Nevertheless, George W Bush took the lunatic allegations into the stratosphere when he uttered these now infamous 16 words during his State of the Union address, on January 28,2003: 'The British government has learned that Saddam Hussein recently sought significant quantities of uranium from Africa.' Bush didn't stop there, though. Oh no. He went on to say that there would be 'mushroom clouds' unless Saddam was stopped. Senior CIA officers tried to prevent Bush making these ridiculous comments, in what one British intelligence source described to me as 'a wise attempt at an ass-saving manoeuvre'. In fact, on October 6,2002, the CIA faxed the White House stating: 'The Africa story is overblown.' George Tenet, the CIA director, stopped Bush mentioning Niger during a speech in Ohio, and even told the Deputy National Security Advisor that the President 'should not be a fact witness on this issue ... (as) the reporting was weak'. But in the end, under pressure from the politicians, the spineless and whipped CIA decided to sign-off on the text. The best the CIA chiefs could do was tell themselves that if they got rumbled then what Bush had said could be blamed on the stupid Brits. After the inevitable rumbling, that's precisely what happened. The CIA, said George Tenet, 'concurred that the text in the speech was factually correct, ie that the British government report said that Iraq sought uranium from Africa'. Tenet added: 'This did not rise to the level of certainty which should be required for presidential speeches, and the CIA should have ensured that it was removed.' The poor bastards in the CIA were going to get a whuppin' whatever they did. If they tried to get the claim taken out, then they were lily-livered cowards and failures as spies; but if they left it in then it was Tenet and his boys and girls over at Langley who'd carry the can for the catastrophic cock-up. The CIA had a little more success warning Secretary of State, Colin Powell, not to include claims about Iraq getting uranium from Niger in his spectacularly stupid address to the UN in February 2003 on the threat posed by Saddam. You must remember that address - Powell sure didn't make any comments about Niger but you might recall him waving pretend vials of anthrax about and showing us satellite images of Saddam's non-existent WMD on the move.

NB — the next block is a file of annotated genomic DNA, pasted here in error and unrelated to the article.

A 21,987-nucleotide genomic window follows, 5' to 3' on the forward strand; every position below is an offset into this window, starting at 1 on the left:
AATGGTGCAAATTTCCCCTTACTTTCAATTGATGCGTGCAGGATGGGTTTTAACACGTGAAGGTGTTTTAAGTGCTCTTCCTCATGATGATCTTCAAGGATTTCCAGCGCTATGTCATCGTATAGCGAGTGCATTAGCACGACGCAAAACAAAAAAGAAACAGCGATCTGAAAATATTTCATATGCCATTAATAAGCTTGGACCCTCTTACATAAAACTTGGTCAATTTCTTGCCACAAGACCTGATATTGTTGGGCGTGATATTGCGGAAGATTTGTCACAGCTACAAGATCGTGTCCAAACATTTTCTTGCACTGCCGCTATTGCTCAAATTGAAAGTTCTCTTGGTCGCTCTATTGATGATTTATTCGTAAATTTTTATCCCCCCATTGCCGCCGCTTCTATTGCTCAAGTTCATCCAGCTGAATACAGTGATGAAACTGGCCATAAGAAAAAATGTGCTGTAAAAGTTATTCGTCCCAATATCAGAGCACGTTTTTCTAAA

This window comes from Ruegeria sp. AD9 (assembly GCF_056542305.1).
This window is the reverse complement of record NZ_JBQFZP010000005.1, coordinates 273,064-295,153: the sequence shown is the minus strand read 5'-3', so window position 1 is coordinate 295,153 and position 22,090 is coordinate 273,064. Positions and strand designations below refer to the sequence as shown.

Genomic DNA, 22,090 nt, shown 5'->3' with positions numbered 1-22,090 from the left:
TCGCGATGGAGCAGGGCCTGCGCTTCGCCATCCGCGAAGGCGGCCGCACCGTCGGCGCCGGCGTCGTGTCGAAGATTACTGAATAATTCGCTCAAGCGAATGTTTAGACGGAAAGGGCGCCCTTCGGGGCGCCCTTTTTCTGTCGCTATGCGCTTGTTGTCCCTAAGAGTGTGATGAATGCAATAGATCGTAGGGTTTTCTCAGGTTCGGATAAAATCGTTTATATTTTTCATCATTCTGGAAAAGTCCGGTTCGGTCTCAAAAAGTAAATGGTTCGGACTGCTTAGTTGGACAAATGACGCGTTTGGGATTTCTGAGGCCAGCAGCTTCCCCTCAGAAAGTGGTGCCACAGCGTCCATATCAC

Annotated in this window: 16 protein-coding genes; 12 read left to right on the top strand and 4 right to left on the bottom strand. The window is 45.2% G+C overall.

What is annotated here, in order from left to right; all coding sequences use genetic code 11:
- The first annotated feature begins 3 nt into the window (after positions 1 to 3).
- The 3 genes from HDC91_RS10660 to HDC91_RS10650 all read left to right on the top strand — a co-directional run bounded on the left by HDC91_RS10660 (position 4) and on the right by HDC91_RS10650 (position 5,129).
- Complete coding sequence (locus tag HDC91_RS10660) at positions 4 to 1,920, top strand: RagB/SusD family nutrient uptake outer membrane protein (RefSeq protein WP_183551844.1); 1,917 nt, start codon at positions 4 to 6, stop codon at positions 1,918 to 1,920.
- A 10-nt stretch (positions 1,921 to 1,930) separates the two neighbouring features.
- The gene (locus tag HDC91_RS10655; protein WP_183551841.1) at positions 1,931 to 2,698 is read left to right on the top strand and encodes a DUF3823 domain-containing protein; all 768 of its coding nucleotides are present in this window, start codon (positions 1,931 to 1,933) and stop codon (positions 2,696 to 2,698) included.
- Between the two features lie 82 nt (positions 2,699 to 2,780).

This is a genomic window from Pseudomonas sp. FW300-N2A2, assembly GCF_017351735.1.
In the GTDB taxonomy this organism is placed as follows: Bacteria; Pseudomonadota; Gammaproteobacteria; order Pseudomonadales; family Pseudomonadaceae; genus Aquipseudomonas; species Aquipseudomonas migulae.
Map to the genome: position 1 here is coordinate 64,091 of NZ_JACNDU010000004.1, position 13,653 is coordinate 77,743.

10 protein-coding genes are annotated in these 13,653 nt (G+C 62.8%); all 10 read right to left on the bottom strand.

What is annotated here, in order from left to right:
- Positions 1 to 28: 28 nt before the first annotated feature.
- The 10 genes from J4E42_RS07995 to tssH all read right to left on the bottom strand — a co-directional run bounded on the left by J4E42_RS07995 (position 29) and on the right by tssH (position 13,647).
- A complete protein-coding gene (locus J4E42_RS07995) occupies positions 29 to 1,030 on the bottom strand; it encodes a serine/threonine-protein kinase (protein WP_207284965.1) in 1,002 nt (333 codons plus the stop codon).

Bush's 16 slippery words were a beautiful exercise - nay, a master class in double-speak. 'The British government has learned that Saddam Hussein recently sought significant quantities of uranium from Africa.' The phraseology kept US intelligence out of the picture, the sentence didn't refer to those dodgy documents or any evidence at all - just British speculation _ and yet the comment still got the threat out there big-style. The phrasing of the sentence meant that the lie could be told that Saddam was after African uranium with the President avoiding any blame for the lie. In fact, to make it even more perfect, all the blame would go to his little sidekick over in Downing Street, London.

Now these wild Niger claims by Bush and Blair gave a few people some pause for thought - not least the International Atomic Energy Agency The IAEA had said that Saddam was nuke-free - basing its claim on the fact that Britain and America bombed Iraq's nuclear facilities into dust during the First Gulf War. In October 1997, the !AEA issued a report stating: 'There are no indications that there remains in Iraq any physical capability for the production of amounts of weapon-grade usable nuclear material of any practical significance.'